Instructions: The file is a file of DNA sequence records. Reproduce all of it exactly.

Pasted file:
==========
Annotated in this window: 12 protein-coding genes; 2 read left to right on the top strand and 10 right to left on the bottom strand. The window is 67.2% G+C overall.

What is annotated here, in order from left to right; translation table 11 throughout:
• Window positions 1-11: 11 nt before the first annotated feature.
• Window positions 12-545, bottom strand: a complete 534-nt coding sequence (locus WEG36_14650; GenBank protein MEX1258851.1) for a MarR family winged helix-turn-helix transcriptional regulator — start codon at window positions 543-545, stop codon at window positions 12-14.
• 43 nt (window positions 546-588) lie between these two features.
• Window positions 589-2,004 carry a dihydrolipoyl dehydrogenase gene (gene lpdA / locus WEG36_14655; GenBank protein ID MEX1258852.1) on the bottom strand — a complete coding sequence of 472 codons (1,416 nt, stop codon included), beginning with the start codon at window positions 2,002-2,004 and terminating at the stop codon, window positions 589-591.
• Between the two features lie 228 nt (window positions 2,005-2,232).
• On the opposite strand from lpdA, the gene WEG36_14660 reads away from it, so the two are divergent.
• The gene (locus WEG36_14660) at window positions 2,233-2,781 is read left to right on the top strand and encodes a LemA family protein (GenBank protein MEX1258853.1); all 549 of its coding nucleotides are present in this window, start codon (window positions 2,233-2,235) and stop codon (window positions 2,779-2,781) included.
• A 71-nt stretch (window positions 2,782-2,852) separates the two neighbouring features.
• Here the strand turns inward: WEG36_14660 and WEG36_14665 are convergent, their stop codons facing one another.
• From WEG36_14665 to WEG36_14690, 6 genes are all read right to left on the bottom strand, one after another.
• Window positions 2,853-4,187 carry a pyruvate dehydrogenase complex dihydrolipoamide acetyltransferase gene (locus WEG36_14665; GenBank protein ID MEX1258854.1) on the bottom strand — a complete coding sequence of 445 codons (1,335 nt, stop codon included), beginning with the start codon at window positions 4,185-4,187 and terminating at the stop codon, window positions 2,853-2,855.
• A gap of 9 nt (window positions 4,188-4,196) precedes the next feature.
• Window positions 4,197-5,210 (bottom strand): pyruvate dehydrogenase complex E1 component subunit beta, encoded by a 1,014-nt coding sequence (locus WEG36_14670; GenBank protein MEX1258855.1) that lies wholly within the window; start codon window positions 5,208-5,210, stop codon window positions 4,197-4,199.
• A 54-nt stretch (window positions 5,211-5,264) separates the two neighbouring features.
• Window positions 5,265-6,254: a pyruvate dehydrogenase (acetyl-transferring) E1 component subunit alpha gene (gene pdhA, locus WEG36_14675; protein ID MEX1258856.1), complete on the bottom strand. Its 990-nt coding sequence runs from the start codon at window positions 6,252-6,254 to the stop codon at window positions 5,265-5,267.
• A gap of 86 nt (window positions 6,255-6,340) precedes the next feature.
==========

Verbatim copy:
Annotated in this window: 12 protein-coding genes; 2 read left to right on the top strand and 10 right to left on the bottom strand. The window is 67.2% G+C overall.

What is annotated here, in order from left to right; translation table 11 throughout:
• Window positions 1-11: 11 nt before the first annotated feature.
• Window positions 12-545, bottom strand: a complete 534-nt coding sequence (locus WEG36_14650; GenBank protein MEX1258851.1) for a MarR family winged helix-turn-helix transcriptional regulator — start codon at window positions 543-545, stop codon at window positions 12-14.
• 43 nt (window positions 546-588) lie between these two features.
• Window positions 589-2,004 carry a dihydrolipoyl dehydrogenase gene (gene lpdA / locus WEG36_14655; GenBank protein ID MEX1258852.1) on the bottom strand — a complete coding sequence of 472 codons (1,416 nt, stop codon included), beginning with the start codon at window positions 2,002-2,004 and terminating at the stop codon, window positions 589-591.
• Between the two features lie 228 nt (window positions 2,005-2,232).
• On the opposite strand from lpdA, the gene WEG36_14660 reads away from it, so the two are divergent.
• The gene (locus WEG36_14660) at window positions 2,233-2,781 is read left to right on the top strand and encodes a LemA family protein (GenBank protein MEX1258853.1); all 549 of its coding nucleotides are present in this window, start codon (window positions 2,233-2,235) and stop codon (window positions 2,779-2,781) included.
• A 71-nt stretch (window positions 2,782-2,852) separates the two neighbouring features.
• Here the strand turns inward: WEG36_14660 and WEG36_14665 are convergent, their stop codons facing one another.
• From WEG36_14665 to WEG36_14690, 6 genes are all read right to left on the bottom strand, one after another.
• Window positions 2,853-4,187 carry a pyruvate dehydrogenase complex dihydrolipoamide acetyltransferase gene (locus WEG36_14665; GenBank protein ID MEX1258854.1) on the bottom strand — a complete coding sequence of 445 codons (1,335 nt, stop codon included), beginning with the start codon at window positions 4,185-4,187 and terminating at the stop codon, window positions 2,853-2,855.
• A gap of 9 nt (window positions 4,188-4,196) precedes the next feature.
• Window positions 4,197-5,210 (bottom strand): pyruvate dehydrogenase complex E1 component subunit beta, encoded by a 1,014-nt coding sequence (locus WEG36_14670; GenBank protein MEX1258855.1) that lies wholly within the window; start codon window positions 5,208-5,210, stop codon window positions 4,197-4,199.
• A 54-nt stretch (window positions 5,211-5,264) separates the two neighbouring features.
• Window positions 5,265-6,254: a pyruvate dehydrogenase (acetyl-transferring) E1 component subunit alpha gene (gene pdhA, locus WEG36_14675; protein ID MEX1258856.1), complete on the bottom strand. Its 990-nt coding sequence runs from the start codon at window positions 6,252-6,254 to the stop codon at window positions 5,265-5,267.
• A gap of 86 nt (window positions 6,255-6,340) precedes the next feature.